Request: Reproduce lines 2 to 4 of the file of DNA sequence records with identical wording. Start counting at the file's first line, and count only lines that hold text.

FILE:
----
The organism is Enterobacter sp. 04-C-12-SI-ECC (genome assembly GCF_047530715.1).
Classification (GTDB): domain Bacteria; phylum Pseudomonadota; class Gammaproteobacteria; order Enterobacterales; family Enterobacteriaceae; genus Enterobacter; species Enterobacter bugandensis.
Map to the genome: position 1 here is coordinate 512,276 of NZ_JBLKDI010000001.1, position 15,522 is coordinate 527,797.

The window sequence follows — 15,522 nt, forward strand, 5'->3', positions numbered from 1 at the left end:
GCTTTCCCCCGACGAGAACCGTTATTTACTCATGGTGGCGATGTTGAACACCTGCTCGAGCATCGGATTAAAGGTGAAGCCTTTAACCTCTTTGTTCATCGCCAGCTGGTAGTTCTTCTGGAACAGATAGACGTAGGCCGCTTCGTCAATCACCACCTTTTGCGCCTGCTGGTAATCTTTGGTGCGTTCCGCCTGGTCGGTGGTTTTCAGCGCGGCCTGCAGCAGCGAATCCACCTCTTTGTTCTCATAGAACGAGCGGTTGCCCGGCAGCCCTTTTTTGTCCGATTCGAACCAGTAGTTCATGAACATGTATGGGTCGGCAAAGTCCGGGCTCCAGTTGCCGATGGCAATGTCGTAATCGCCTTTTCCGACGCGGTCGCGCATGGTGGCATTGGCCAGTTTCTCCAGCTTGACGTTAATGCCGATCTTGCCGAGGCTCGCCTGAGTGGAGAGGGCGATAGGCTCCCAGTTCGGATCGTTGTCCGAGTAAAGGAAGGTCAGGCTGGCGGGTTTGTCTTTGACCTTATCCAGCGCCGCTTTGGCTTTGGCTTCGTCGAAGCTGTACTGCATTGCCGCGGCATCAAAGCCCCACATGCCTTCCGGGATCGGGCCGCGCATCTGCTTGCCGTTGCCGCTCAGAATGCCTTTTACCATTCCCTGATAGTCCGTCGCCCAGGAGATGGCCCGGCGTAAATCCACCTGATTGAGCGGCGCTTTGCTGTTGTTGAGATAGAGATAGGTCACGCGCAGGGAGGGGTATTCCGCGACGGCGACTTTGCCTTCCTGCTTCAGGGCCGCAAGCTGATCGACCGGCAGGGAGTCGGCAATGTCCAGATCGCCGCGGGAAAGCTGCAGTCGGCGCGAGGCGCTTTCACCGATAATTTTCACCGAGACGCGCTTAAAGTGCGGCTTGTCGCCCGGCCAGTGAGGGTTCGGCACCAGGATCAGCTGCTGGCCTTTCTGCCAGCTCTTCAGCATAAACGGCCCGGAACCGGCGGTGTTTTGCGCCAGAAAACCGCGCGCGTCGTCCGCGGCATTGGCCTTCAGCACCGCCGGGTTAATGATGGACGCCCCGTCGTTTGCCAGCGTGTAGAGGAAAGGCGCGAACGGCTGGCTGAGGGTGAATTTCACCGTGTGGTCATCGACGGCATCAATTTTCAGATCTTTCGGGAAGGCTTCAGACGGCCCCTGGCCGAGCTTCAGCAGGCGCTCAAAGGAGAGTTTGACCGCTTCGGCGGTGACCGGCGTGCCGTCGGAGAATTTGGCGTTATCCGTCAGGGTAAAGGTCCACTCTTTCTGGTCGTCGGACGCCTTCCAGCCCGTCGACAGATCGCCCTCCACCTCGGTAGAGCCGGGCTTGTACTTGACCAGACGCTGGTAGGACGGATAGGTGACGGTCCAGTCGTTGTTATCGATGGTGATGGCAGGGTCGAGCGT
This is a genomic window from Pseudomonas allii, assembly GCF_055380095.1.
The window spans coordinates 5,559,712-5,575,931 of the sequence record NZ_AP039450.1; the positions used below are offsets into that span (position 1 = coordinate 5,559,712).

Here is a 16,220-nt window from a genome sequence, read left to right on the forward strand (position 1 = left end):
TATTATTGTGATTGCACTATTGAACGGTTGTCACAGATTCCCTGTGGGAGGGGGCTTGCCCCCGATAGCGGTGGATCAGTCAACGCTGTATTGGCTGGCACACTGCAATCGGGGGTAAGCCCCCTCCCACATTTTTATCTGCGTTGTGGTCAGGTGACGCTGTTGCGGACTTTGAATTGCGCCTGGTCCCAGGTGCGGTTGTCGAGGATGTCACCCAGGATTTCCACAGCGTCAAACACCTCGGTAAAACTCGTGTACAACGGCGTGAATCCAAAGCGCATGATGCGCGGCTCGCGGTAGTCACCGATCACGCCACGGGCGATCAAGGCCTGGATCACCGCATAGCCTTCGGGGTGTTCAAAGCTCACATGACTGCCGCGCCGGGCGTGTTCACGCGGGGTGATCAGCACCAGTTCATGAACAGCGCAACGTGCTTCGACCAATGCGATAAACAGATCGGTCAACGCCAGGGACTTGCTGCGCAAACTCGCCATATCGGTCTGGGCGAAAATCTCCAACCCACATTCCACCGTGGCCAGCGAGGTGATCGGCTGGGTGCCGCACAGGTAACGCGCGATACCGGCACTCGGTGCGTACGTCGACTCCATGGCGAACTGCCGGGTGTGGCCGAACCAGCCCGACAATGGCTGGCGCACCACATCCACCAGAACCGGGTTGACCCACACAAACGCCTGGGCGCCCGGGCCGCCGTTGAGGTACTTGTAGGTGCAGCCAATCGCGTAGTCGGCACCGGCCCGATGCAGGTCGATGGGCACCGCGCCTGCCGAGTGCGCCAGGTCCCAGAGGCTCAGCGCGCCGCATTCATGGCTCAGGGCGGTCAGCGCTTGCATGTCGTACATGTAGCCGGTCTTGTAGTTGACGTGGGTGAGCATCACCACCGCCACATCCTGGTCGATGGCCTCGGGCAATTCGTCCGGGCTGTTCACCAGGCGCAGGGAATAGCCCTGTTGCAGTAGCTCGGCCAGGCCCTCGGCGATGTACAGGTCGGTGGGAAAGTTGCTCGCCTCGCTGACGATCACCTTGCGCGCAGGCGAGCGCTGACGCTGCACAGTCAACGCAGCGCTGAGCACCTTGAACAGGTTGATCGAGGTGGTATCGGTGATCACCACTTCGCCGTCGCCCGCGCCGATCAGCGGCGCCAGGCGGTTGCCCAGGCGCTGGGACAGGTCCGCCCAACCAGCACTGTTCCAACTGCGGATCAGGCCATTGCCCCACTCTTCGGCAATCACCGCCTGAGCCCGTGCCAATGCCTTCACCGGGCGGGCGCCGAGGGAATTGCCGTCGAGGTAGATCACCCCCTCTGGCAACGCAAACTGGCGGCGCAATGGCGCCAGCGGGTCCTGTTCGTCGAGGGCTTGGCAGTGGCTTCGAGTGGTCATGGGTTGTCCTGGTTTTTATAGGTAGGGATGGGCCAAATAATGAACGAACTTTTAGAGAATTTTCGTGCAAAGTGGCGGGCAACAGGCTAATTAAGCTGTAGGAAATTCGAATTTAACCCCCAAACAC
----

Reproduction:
Classification (GTDB): domain Bacteria; phylum Pseudomonadota; class Gammaproteobacteria; order Enterobacterales; family Enterobacteriaceae; genus Enterobacter; species Enterobacter bugandensis.
Map to the genome: position 1 here is coordinate 512,276 of NZ_JBLKDI010000001.1, position 15,522 is coordinate 527,797.

The window sequence follows — 15,522 nt, forward strand, 5'->3', positions numbered from 1 at the left end: